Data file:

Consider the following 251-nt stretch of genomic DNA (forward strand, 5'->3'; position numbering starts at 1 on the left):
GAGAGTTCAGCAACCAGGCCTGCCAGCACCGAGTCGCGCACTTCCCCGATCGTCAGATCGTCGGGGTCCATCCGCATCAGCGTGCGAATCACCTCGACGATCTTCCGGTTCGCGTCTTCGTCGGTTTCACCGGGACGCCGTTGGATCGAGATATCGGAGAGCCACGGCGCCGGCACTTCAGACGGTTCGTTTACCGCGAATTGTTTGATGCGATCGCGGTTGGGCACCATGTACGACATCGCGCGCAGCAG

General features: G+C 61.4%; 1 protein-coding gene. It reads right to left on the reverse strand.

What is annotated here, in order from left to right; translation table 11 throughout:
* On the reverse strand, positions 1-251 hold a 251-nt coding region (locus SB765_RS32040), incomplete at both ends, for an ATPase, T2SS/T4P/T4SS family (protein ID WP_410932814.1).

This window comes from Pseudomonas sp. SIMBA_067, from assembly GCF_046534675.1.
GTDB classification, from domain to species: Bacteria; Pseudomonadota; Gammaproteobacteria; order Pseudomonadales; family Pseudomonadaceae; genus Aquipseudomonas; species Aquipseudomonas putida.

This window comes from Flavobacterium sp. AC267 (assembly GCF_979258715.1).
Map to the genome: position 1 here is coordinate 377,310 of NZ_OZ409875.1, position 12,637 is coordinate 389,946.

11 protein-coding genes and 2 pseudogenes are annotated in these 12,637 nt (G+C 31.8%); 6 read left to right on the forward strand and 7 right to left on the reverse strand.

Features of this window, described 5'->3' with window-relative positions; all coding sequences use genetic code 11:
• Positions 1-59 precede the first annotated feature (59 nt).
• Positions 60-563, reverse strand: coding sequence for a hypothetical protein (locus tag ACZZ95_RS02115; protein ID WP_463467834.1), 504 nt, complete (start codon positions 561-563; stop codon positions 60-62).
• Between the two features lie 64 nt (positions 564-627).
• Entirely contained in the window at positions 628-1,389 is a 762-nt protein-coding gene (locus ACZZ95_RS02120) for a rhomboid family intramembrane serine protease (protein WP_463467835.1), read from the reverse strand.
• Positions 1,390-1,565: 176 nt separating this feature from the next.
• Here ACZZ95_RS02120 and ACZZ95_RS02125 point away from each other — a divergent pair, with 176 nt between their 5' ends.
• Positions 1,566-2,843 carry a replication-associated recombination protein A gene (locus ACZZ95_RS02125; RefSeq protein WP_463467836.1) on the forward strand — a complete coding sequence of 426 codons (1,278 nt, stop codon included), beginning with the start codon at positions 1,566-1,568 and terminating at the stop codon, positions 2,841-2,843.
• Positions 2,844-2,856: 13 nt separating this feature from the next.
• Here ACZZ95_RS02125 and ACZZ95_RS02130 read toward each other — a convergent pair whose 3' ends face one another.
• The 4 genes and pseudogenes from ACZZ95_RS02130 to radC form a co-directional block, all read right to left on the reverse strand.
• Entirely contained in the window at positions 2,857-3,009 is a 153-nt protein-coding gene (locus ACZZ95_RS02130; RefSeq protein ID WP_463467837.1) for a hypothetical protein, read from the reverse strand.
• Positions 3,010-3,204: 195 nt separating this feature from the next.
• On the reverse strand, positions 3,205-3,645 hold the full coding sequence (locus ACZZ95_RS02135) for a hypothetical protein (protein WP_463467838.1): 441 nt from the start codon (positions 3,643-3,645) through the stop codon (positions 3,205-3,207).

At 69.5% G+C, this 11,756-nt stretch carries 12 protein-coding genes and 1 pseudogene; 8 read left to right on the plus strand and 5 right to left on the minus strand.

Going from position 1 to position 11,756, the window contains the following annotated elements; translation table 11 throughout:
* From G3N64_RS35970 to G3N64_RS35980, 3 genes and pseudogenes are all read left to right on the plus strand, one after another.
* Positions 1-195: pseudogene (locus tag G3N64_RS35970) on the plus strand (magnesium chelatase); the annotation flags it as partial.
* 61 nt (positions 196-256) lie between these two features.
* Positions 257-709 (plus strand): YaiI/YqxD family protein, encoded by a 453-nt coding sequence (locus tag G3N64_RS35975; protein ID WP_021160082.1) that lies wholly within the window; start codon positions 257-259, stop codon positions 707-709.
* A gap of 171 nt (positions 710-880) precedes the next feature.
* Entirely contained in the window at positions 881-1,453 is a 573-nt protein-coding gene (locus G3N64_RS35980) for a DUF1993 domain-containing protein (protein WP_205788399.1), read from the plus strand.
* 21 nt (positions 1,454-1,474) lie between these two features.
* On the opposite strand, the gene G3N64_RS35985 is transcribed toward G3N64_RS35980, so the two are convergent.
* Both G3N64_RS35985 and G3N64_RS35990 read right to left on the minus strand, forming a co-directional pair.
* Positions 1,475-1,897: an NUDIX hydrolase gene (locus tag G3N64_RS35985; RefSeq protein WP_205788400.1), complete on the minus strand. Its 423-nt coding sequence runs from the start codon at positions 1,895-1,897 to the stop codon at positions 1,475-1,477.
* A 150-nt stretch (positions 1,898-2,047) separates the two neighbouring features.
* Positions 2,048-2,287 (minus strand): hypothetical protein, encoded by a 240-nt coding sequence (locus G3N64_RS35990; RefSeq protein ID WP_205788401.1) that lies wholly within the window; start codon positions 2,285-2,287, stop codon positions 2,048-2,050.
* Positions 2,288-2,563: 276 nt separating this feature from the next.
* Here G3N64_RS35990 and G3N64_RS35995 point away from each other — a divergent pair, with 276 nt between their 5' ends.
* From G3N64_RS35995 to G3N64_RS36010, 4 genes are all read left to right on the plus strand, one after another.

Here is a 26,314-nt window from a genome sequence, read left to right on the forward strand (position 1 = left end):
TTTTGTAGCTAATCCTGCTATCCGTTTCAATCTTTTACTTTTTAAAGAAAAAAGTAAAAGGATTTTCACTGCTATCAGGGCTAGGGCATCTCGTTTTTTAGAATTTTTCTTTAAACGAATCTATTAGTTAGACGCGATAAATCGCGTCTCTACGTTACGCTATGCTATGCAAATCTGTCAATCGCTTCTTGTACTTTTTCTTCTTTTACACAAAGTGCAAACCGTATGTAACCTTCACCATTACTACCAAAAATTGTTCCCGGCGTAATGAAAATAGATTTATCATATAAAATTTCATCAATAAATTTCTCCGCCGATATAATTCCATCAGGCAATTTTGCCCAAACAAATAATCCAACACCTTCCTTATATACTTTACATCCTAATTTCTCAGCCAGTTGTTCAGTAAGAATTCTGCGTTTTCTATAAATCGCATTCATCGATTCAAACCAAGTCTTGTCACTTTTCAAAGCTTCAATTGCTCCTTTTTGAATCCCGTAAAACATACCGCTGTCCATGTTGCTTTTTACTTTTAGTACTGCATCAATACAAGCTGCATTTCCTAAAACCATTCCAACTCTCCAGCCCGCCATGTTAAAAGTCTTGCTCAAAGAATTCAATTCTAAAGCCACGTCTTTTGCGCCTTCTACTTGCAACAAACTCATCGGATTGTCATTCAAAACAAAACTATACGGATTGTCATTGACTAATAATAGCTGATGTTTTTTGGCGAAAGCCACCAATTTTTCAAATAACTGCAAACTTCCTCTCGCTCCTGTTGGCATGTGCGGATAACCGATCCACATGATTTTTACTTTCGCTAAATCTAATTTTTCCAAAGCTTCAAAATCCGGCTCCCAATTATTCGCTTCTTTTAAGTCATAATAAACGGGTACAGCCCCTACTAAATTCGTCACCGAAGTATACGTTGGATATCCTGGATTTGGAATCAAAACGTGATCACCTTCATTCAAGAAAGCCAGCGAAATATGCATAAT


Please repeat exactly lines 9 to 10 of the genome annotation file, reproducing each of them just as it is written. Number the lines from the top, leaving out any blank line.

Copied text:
Map to the genome: position 1 here is coordinate 377,310 of NZ_OZ409875.1, position 12,637 is coordinate 389,946.

11 protein-coding genes and 2 pseudogenes are annotated in these 12,637 nt (G+C 31.8%); 6 read left to right on the forward strand and 7 right to left on the reverse strand.